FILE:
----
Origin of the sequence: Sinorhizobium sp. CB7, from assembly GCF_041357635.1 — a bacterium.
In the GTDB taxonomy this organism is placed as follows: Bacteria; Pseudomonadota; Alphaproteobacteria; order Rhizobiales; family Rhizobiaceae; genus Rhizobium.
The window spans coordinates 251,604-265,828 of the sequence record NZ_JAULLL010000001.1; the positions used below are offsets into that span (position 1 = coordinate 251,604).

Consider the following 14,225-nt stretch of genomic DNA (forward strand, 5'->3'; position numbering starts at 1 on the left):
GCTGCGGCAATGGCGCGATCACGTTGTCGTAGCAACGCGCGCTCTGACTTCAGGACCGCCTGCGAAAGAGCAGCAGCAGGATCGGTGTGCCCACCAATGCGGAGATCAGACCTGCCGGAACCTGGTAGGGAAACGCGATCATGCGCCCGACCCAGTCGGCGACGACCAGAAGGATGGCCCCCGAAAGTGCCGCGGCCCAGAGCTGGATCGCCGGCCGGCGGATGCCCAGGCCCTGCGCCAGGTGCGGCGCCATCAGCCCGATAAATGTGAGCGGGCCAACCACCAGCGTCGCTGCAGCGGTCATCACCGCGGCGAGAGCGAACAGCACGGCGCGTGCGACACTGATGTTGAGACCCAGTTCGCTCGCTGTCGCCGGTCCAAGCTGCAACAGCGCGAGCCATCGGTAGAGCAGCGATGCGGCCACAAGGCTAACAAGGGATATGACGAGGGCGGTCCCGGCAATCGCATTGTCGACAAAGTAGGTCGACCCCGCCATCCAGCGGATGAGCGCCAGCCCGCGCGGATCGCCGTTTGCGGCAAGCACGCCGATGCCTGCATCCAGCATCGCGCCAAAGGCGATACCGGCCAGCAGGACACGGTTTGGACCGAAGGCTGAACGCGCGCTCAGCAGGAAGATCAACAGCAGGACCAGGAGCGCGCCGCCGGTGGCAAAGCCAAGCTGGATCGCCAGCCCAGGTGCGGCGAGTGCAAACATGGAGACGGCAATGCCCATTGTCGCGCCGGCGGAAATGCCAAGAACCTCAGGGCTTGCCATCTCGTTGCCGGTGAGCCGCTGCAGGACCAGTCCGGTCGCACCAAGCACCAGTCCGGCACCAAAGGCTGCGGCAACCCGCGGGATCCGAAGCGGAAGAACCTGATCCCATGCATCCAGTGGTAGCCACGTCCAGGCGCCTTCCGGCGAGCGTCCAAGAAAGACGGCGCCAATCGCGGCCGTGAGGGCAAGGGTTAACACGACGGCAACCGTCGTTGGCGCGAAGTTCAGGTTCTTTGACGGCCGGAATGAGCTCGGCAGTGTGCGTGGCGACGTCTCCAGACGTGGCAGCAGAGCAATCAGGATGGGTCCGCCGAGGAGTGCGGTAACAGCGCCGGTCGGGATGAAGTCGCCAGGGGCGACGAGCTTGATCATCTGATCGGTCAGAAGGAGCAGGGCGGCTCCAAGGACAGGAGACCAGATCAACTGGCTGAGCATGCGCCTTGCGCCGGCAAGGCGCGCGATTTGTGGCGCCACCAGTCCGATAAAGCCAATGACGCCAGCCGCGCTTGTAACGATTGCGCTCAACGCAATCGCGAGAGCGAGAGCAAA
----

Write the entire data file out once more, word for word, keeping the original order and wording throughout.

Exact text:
Origin of the sequence: Sinorhizobium sp. CB7, from assembly GCF_041357635.1 — a bacterium.
In the GTDB taxonomy this organism is placed as follows: Bacteria; Pseudomonadota; Alphaproteobacteria; order Rhizobiales; family Rhizobiaceae; genus Rhizobium.
The window spans coordinates 251,604-265,828 of the sequence record NZ_JAULLL010000001.1; the positions used below are offsets into that span (position 1 = coordinate 251,604).

Consider the following 14,225-nt stretch of genomic DNA (forward strand, 5'->3'; position numbering starts at 1 on the left):
GCTGCGGCAATGGCGCGATCACGTTGTCGTAGCAACGCGCGCTCTGACTTCAGGACCGCCTGCGAAAGAGCAGCAGCAGGATCGGTGTGCCCACCAATGCGGAGATCAGACCTGCCGGAACCTGGTAGGGAAACGCGATCATGCGCCCGACCCAGTCGGCGACGACCAGAAGGATGGCCCCCGAAAGTGCCGCGGCCCAGAGCTGGATCGCCGGCCGGCGGATGCCCAGGCCCTGCGCCAGGTGCGGCGCCATCAGCCCGATAAATGTGAGCGGGCCAACCACCAGCGTCGCTGCAGCGGTCATCACCGCGGCGAGAGCGAACAGCACGGCGCGTGCGACACTGATGTTGAGACCCAGTTCGCTCGCTGTCGCCGGTCCAAGCTGCAACAGCGCGAGCCATCGGTAGAGCAGCGATGCGGCCACAAGGCTAACAAGGGATATGACGAGGGCGGTCCCGGCAATCGCATTGTCGACAAAGTAGGTCGACCCCGCCATCCAGCGGATGAGCGCCAGCCCGCGCGGATCGCCGTTTGCGGCAAGCACGCCGATGCCTGCATCCAGCATCGCGCCAAAGGCGATACCGGCCAGCAGGACACGGTTTGGACCGAAGGCTGAACGCGCGCTCAGCAGGAAGATCAACAGCAGGACCAGGAGCGCGCCGCCGGTGGCAAAGCCAAGCTGGATCGCCAGCCCAGGTGCGGCGAGTGCAAACATGGAGACGGCAATGCCCATTGTCGCGCCGGCGGAAATGCCAAGAACCTCAGGGCTTGCCATCTCGTTGCCGGTGAGCCGCTGCAGGACCAGTCCGGTCGCACCAAGCACCAGTCCGGCACCAAAGGCTGCGGCAACCCGCGGGATCCGAAGCGGAAGAACCTGATCCCATGCATCCAGTGGTAGCCACGTCCAGGCGCCTTCCGGCGAGCGTCCAAGAAAGACGGCGCCAATCGCGGCCGTGAGGGCAAGGGTTAACACGACGGCAACCGTCGTTGGCGCGAAGTTCAGGTTCTTTGACGGCCGGAATGAGCTCGGCAGTGTGCGTGGCGACGTCTCCAGACGTGGCAGCAGAGCAATCAGGATGGGTCCGCCGAGGAGTGCGGTAACAGCGCCGGTCGGGATGAAGTCGCCAGGGGCGACGAGCTTGATCATCTGATCGGTCAGAAGGAGCAGGGCGGCTCCAAGGACAGGAGACCAGATCAACTGGCTGAGCATGCGCCTTGCGCCGGCAAGGCGCGCGATTTGTGGCGCCACCAGTCCGATAAAGCCAATGACGCCAGCCGCGCTTGTAACGATTGCGCTCAACGCAATCGCGAGAGCGAGAGCAAA